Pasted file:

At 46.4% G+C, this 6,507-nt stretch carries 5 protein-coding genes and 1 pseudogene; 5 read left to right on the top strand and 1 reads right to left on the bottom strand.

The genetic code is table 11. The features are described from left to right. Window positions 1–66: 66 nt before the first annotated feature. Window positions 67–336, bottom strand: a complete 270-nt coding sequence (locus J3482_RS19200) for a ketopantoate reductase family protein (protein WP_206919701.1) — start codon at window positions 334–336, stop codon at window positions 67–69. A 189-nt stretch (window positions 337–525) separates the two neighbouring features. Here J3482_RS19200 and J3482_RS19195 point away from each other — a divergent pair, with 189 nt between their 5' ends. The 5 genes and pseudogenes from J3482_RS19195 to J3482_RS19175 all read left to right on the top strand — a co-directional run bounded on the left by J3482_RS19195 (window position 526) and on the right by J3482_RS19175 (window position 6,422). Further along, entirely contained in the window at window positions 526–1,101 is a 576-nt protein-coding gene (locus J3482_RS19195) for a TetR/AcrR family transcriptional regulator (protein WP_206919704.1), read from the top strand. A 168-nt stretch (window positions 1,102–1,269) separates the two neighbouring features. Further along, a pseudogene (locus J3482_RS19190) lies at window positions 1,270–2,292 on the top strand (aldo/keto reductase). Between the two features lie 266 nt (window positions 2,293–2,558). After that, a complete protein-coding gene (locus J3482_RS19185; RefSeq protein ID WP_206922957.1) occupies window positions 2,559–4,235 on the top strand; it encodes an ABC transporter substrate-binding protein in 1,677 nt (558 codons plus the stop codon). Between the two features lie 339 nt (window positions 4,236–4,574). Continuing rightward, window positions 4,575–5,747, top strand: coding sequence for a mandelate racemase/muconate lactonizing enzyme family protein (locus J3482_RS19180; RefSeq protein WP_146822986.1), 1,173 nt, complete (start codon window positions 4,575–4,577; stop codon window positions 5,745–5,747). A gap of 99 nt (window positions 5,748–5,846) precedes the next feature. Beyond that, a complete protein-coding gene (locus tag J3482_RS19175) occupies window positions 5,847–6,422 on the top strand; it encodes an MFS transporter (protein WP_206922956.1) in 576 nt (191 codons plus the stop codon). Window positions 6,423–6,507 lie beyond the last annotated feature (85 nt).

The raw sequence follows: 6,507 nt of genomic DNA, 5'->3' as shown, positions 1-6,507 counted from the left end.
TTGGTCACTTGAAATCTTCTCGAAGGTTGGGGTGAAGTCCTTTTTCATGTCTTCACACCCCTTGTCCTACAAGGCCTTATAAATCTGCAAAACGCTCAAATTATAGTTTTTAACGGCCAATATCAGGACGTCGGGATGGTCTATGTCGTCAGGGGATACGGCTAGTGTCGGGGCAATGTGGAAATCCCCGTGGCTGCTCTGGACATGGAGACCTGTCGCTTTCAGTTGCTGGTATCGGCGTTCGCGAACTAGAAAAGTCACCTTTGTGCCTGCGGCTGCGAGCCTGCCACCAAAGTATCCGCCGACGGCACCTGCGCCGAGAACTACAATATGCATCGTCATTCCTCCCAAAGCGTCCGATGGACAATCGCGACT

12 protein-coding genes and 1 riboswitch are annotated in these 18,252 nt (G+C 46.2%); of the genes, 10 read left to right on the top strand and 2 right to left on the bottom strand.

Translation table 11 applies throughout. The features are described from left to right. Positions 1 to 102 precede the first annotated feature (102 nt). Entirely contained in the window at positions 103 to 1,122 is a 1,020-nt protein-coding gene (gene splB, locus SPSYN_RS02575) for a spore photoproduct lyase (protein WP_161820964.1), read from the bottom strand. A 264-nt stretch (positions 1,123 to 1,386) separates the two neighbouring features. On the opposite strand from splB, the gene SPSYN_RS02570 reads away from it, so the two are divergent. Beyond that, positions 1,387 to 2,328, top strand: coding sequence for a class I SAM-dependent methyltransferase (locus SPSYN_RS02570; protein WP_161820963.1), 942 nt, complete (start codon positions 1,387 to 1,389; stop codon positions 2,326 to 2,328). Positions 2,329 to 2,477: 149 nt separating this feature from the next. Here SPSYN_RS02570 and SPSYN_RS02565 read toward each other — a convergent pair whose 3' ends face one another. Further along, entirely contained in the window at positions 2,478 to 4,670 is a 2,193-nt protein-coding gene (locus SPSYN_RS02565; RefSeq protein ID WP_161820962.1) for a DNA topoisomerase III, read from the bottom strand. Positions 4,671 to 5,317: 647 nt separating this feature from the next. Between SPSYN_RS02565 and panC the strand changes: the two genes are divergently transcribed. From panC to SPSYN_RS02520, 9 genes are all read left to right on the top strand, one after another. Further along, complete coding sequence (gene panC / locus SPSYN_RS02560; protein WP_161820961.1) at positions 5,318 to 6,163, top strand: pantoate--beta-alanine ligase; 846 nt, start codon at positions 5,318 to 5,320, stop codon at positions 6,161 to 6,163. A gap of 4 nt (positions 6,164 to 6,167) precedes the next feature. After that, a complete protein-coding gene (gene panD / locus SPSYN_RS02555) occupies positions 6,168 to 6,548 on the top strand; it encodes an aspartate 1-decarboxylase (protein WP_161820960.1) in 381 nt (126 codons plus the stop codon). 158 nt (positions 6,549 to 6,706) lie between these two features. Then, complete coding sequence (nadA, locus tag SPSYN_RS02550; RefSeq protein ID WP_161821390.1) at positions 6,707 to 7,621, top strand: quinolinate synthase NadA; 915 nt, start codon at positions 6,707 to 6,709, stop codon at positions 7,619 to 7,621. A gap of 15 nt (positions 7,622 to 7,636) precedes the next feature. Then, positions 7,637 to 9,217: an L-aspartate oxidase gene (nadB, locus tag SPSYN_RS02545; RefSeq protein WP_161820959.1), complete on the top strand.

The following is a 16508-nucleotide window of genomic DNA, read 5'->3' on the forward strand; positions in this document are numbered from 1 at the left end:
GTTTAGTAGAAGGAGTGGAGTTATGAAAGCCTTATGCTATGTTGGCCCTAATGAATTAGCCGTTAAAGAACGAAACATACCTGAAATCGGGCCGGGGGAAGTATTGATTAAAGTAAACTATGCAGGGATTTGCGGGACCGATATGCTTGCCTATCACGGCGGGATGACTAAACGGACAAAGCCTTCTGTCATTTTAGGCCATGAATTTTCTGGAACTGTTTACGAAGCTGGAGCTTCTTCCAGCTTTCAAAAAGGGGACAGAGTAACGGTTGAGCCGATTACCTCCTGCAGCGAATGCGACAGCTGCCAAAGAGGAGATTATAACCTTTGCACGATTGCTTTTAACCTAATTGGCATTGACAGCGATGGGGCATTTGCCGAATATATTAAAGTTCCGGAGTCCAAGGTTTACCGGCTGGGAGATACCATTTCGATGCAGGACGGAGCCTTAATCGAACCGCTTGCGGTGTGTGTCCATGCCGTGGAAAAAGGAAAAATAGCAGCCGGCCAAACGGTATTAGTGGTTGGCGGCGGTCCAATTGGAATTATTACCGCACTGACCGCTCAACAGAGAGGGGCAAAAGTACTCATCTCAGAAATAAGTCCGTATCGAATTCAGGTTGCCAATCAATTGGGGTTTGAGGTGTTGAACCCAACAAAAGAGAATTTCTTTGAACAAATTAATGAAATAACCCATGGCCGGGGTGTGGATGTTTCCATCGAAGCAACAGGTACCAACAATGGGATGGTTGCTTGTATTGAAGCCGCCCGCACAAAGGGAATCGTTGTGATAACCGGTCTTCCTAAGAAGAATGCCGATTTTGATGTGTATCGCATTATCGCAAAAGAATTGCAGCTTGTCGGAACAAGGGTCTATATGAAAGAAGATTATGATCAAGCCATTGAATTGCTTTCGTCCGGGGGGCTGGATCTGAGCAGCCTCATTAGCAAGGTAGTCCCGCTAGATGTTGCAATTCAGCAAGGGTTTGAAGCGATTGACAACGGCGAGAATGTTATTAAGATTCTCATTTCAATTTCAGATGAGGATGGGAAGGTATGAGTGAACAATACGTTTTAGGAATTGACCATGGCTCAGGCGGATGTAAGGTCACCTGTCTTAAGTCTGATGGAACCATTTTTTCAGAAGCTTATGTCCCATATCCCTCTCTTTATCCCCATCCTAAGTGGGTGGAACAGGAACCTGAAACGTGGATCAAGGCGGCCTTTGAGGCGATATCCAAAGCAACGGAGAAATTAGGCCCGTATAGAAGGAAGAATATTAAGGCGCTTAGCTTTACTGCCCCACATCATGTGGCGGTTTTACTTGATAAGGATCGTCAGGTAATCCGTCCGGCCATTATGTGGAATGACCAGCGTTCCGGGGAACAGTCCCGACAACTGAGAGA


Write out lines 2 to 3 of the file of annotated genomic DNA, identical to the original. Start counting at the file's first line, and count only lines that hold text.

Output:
The genetic code is table 11. The features are described from left to right. Window positions 1–66: 66 nt before the first annotated feature. Window positions 67–336, bottom strand: a complete 270-nt coding sequence (locus J3482_RS19200) for a ketopantoate reductase family protein (protein WP_206919701.1) — start codon at window positions 334–336, stop codon at window positions 67–69. A 189-nt stretch (window positions 337–525) separates the two neighbouring features. Here J3482_RS19200 and J3482_RS19195 point away from each other — a divergent pair, with 189 nt between their 5' ends. The 5 genes and pseudogenes from J3482_RS19195 to J3482_RS19175 all read left to right on the top strand — a co-directional run bounded on the left by J3482_RS19195 (window position 526) and on the right by J3482_RS19175 (window position 6,422). Further along, entirely contained in the window at window positions 526–1,101 is a 576-nt protein-coding gene (locus J3482_RS19195) for a TetR/AcrR family transcriptional regulator (protein WP_206919704.1), read from the top strand. A 168-nt stretch (window positions 1,102–1,269) separates the two neighbouring features. Further along, a pseudogene (locus J3482_RS19190) lies at window positions 1,270–2,292 on the top strand (aldo/keto reductase). Between the two features lie 266 nt (window positions 2,293–2,558). After that, a complete protein-coding gene (locus J3482_RS19185; RefSeq protein ID WP_206922957.1) occupies window positions 2,559–4,235 on the top strand; it encodes an ABC transporter substrate-binding protein in 1,677 nt (558 codons plus the stop codon). Between the two features lie 339 nt (window positions 4,236–4,574). Continuing rightward, window positions 4,575–5,747, top strand: coding sequence for a mandelate racemase/muconate lactonizing enzyme family protein (locus J3482_RS19180; RefSeq protein WP_146822986.1), 1,173 nt, complete (start codon window positions 4,575–4,577; stop codon window positions 5,745–5,747). A gap of 99 nt (window positions 5,748–5,846) precedes the next feature. Beyond that, a complete protein-coding gene (locus tag J3482_RS19175) occupies window positions 5,847–6,422 on the top strand; it encodes an MFS transporter (protein WP_206922956.1) in 576 nt (191 codons plus the stop codon). Window positions 6,423–6,507 lie beyond the last annotated feature (85 nt).

The raw sequence follows: 6,507 nt of genomic DNA, 5'->3' as shown, positions 1-6,507 counted from the left end.